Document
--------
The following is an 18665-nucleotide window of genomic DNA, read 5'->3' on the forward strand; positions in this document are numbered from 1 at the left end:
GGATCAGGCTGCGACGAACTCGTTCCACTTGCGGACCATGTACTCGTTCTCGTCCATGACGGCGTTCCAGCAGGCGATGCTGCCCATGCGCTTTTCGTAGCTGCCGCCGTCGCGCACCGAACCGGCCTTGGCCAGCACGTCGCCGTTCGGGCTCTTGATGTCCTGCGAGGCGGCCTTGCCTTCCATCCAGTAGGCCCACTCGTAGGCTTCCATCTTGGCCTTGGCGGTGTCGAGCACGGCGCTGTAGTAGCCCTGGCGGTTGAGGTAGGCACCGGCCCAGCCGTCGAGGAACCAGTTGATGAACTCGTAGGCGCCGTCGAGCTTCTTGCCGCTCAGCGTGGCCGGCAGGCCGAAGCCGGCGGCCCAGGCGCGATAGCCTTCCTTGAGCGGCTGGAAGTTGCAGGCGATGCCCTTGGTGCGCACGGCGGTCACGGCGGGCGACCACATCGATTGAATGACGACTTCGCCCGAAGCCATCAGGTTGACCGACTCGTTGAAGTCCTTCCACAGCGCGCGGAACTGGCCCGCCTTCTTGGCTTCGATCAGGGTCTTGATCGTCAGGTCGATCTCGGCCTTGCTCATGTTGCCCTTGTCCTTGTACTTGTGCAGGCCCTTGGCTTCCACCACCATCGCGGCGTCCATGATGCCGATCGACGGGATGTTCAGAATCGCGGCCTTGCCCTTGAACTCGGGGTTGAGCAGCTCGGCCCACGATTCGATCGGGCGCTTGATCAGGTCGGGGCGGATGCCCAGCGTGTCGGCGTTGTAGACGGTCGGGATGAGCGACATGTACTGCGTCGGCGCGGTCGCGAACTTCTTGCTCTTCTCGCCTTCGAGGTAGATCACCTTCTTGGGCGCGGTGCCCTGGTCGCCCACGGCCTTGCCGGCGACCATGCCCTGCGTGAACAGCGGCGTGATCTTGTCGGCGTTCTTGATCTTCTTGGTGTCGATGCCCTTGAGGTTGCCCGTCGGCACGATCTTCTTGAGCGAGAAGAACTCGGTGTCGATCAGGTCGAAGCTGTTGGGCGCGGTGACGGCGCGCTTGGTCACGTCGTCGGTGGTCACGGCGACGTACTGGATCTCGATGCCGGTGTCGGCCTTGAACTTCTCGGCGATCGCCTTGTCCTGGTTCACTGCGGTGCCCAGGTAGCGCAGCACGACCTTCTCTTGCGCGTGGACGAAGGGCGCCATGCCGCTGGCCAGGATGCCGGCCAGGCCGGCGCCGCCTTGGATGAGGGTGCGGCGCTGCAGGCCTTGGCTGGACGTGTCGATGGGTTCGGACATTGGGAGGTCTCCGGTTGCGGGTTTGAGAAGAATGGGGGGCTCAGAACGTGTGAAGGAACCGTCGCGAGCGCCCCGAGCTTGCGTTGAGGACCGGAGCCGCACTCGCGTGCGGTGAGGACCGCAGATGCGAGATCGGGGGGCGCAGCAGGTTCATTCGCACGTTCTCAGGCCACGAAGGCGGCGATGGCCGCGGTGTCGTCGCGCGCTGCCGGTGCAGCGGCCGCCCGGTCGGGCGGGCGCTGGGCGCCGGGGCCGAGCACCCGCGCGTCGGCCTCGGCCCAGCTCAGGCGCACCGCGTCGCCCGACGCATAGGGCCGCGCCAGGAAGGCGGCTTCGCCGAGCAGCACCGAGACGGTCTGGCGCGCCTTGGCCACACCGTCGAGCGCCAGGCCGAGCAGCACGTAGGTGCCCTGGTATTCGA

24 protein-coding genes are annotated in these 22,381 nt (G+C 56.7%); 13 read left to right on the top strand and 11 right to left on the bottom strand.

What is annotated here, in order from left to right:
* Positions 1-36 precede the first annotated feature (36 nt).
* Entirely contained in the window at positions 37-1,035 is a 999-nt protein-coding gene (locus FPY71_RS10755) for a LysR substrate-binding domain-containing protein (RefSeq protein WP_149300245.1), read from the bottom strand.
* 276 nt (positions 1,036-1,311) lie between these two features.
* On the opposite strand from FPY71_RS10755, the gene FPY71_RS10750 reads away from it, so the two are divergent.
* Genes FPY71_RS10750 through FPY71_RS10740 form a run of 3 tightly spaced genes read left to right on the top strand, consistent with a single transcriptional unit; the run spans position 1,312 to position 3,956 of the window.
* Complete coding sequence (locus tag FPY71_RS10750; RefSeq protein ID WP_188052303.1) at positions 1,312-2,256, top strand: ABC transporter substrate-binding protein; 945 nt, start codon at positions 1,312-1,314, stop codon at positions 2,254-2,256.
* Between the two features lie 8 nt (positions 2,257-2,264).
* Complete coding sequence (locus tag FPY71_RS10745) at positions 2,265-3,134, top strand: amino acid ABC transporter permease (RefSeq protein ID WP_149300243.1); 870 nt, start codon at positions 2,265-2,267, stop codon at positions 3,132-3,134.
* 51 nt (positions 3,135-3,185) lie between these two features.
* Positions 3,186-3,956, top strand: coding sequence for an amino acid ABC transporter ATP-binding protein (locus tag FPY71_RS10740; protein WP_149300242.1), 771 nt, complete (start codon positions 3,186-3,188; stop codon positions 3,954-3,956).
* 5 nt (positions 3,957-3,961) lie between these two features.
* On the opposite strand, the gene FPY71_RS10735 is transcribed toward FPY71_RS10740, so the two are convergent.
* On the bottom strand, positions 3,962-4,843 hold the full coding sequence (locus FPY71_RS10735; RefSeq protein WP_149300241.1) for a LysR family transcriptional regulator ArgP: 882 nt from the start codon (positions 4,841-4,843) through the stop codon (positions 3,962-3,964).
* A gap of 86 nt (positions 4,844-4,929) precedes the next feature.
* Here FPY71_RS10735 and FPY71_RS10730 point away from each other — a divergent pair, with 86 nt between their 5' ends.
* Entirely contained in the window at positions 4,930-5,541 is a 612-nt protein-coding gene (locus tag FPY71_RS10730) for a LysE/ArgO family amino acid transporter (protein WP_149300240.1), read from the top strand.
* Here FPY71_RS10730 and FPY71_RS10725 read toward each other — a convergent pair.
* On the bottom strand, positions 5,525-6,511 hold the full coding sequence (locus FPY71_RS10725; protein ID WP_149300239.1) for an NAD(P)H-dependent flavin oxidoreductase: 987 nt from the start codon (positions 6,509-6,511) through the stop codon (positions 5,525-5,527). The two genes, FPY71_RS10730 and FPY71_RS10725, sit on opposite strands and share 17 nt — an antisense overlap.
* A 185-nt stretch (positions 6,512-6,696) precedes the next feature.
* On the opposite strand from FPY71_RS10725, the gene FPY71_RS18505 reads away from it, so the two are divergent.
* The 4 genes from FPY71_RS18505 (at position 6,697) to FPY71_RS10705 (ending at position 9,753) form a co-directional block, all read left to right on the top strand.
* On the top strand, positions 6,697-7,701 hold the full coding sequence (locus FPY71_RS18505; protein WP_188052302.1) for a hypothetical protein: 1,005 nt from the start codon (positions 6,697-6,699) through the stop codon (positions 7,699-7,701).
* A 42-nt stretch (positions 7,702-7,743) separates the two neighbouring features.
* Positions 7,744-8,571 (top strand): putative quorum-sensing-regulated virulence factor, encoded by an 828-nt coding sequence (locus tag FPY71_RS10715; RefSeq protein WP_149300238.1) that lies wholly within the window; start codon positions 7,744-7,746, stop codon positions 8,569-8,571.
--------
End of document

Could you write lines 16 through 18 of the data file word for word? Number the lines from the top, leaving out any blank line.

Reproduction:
* On the opposite strand, the gene FPY71_RS10735 is transcribed toward FPY71_RS10740, so the two are convergent.
* On the bottom strand, positions 3,962-4,843 hold the full coding sequence (locus FPY71_RS10735; RefSeq protein WP_149300241.1) for a LysR family transcriptional regulator ArgP: 882 nt from the start codon (positions 4,841-4,843) through the stop codon (positions 3,962-3,964).
* A gap of 86 nt (positions 4,844-4,929) precedes the next feature.